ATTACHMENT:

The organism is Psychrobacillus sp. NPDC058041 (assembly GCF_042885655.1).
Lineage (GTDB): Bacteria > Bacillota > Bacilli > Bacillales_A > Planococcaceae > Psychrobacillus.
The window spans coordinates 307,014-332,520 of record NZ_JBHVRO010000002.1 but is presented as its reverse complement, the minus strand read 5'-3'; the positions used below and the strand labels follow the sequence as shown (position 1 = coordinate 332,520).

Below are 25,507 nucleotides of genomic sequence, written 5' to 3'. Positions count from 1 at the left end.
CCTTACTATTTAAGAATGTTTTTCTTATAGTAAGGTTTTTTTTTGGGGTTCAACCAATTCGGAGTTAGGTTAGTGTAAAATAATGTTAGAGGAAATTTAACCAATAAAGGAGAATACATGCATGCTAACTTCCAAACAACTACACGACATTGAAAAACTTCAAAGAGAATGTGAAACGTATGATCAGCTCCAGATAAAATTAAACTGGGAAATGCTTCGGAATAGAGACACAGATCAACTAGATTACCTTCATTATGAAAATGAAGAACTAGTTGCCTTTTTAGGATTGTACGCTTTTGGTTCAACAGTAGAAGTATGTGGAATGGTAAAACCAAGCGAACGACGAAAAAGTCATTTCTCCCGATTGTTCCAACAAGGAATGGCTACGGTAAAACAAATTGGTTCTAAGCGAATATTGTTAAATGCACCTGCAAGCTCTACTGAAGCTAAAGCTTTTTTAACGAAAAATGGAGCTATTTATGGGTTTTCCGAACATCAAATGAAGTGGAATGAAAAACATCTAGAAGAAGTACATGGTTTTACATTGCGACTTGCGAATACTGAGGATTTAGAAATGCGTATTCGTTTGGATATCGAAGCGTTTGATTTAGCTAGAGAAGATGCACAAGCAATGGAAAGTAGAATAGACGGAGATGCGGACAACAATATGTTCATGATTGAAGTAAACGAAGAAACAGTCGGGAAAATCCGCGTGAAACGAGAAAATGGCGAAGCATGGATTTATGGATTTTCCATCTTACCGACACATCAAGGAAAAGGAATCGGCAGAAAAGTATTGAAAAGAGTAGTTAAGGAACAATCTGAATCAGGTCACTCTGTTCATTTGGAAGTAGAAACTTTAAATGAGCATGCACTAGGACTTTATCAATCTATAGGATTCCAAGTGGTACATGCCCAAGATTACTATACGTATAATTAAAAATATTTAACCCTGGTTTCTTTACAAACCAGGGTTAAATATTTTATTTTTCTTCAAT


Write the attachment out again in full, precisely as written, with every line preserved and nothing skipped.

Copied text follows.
The organism is Psychrobacillus sp. NPDC058041 (assembly GCF_042885655.1).
Lineage (GTDB): Bacteria > Bacillota > Bacilli > Bacillales_A > Planococcaceae > Psychrobacillus.
The window spans coordinates 307,014-332,520 of record NZ_JBHVRO010000002.1 but is presented as its reverse complement, the minus strand read 5'-3'; the positions used below and the strand labels follow the sequence as shown (position 1 = coordinate 332,520).

Below are 25,507 nucleotides of genomic sequence, written 5' to 3'. Positions count from 1 at the left end.
CCTTACTATTTAAGAATGTTTTTCTTATAGTAAGGTTTTTTTTTGGGGTTCAACCAATTCGGAGTTAGGTTAGTGTAAAATAATGTTAGAGGAAATTTAACCAATAAAGGAGAATACATGCATGCTAACTTCCAAACAACTACACGACATTGAAAAACTTCAAAGAGAATGTGAAACGTATGATCAGCTCCAGATAAAATTAAACTGGGAAATGCTTCGGAATAGAGACACAGATCAACTAGATTACCTTCATTATGAAAATGAAGAACTAGTTGCCTTTTTAGGATTGTACGCTTTTGGTTCAACAGTAGAAGTATGTGGAATGGTAAAACCAAGCGAACGACGAAAAAGTCATTTCTCCCGATTGTTCCAACAAGGAATGGCTACGGTAAAACAAATTGGTTCTAAGCGAATATTGTTAAATGCACCTGCAAGCTCTACTGAAGCTAAAGCTTTTTTAACGAAAAATGGAGCTATTTATGGGTTTTCCGAACATCAAATGAAGTGGAATGAAAAACATCTAGAAGAAGTACATGGTTTTACATTGCGACTTGCGAATACTGAGGATTTAGAAATGCGTATTCGTTTGGATATCGAAGCGTTTGATTTAGCTAGAGAAGATGCACAAGCAATGGAAAGTAGAATAGACGGAGATGCGGACAACAATATGTTCATGATTGAAGTAAACGAAGAAACAGTCGGGAAAATCCGCGTGAAACGAGAAAATGGCGAAGCATGGATTTATGGATTTTCCATCTTACCGACACATCAAGGAAAAGGAATCGGCAGAAAAGTATTGAAAAGAGTAGTTAAGGAACAATCTGAATCAGGTCACTCTGTTCATTTGGAAGTAGAAACTTTAAATGAGCATGCACTAGGACTTTATCAATCTATAGGATTCCAAGTGGTACATGCCCAAGATTACTATACGTATAATTAAAAATATTTAACCCTGGTTTCTTTACAAACCAGGGTTAAATATTTTATTTTTCTTCAAT